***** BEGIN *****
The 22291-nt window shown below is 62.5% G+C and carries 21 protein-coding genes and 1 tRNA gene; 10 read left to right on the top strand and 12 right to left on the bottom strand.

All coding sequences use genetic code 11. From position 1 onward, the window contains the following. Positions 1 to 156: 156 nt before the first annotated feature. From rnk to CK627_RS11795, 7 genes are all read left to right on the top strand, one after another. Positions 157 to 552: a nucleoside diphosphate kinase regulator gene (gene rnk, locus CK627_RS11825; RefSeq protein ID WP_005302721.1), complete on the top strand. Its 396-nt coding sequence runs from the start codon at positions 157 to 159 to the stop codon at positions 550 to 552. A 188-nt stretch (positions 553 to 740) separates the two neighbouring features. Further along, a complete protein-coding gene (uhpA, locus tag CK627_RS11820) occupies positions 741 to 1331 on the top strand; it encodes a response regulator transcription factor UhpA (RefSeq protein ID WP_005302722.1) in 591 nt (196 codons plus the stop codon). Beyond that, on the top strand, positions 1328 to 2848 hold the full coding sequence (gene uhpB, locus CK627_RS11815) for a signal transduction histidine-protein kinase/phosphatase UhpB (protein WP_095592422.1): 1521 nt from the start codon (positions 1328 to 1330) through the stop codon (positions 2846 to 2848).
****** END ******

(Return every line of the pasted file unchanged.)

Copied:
The 22291-nt window shown below is 62.5% G+C and carries 21 protein-coding genes and 1 tRNA gene; 10 read left to right on the top strand and 12 right to left on the bottom strand.

All coding sequences use genetic code 11. From position 1 onward, the window contains the following. Positions 1 to 156: 156 nt before the first annotated feature. From rnk to CK627_RS11795, 7 genes are all read left to right on the top strand, one after another. Positions 157 to 552: a nucleoside diphosphate kinase regulator gene (gene rnk, locus CK627_RS11825; RefSeq protein ID WP_005302721.1), complete on the top strand. Its 396-nt coding sequence runs from the start codon at positions 157 to 159 to the stop codon at positions 550 to 552. A 188-nt stretch (positions 553 to 740) separates the two neighbouring features. Further along, a complete protein-coding gene (uhpA, locus tag CK627_RS11820) occupies positions 741 to 1331 on the top strand; it encodes a response regulator transcription factor UhpA (RefSeq protein ID WP_005302722.1) in 591 nt (196 codons plus the stop codon). Beyond that, on the top strand, positions 1328 to 2848 hold the full coding sequence (gene uhpB, locus CK627_RS11815) for a signal transduction histidine-protein kinase/phosphatase UhpB (protein WP_095592422.1): 1521 nt from the start codon (positions 1328 to 1330) through the stop codon (positions 2846 to 2848).